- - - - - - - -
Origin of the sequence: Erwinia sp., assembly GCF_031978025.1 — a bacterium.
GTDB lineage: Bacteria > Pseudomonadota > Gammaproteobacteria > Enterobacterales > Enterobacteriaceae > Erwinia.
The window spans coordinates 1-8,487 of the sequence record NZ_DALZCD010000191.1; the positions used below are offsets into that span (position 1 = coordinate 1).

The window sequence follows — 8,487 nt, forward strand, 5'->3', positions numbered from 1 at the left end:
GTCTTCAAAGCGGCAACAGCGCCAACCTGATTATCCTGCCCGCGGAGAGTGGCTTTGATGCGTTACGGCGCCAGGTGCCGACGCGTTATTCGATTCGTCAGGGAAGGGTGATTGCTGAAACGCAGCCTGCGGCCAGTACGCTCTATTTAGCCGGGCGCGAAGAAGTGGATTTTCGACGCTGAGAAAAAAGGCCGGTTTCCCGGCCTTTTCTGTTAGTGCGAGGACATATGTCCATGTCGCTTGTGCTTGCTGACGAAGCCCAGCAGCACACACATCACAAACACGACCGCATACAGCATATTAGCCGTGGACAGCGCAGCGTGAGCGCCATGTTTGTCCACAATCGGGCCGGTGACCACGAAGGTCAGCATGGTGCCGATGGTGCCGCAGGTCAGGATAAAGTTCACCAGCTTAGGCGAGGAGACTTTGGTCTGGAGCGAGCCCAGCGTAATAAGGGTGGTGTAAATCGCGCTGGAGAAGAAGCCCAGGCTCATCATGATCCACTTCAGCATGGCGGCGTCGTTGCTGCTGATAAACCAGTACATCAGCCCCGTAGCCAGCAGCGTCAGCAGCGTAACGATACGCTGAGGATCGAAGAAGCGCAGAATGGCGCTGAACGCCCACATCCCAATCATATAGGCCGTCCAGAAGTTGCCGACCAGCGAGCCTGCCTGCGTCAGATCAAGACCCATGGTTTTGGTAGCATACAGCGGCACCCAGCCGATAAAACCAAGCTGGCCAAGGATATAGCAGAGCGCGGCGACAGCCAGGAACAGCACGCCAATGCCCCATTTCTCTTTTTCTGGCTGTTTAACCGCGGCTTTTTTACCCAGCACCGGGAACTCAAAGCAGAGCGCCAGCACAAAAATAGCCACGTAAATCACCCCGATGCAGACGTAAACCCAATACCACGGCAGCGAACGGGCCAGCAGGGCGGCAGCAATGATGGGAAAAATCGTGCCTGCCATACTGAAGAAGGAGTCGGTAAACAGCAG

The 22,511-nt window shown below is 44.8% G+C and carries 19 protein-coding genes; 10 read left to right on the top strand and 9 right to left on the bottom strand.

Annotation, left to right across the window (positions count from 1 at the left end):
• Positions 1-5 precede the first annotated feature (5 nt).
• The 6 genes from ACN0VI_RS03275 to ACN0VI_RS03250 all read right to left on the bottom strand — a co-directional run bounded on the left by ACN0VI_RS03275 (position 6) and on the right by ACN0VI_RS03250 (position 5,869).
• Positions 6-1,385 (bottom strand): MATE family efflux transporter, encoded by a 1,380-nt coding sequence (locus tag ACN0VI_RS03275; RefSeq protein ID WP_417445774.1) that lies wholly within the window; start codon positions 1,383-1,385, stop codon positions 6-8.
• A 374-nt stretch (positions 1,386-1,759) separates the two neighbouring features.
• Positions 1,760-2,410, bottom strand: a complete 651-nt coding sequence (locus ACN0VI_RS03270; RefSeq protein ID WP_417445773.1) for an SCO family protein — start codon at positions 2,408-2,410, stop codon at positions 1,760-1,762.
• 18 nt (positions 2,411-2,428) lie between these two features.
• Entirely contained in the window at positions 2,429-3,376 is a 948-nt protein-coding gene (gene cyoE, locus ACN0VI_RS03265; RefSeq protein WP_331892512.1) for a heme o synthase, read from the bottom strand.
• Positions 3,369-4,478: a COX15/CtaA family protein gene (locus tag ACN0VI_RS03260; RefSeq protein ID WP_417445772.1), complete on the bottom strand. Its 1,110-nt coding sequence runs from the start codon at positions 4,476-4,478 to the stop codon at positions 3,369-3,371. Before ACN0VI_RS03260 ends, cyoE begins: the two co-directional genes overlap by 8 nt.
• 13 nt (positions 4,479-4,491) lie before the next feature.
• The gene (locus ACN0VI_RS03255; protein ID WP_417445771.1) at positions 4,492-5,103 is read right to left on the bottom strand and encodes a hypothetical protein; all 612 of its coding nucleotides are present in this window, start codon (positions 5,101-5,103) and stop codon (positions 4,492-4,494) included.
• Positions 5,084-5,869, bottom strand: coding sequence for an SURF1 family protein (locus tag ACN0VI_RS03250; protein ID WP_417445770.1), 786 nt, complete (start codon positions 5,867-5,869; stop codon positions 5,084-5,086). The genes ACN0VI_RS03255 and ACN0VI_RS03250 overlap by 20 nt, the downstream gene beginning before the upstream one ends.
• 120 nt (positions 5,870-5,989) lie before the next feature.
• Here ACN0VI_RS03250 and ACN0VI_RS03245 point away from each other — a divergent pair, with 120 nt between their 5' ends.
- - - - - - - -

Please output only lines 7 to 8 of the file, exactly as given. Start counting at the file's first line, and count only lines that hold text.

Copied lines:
Annotation, left to right across the window (positions count from 1 at the left end):
• Positions 1-5 precede the first annotated feature (5 nt).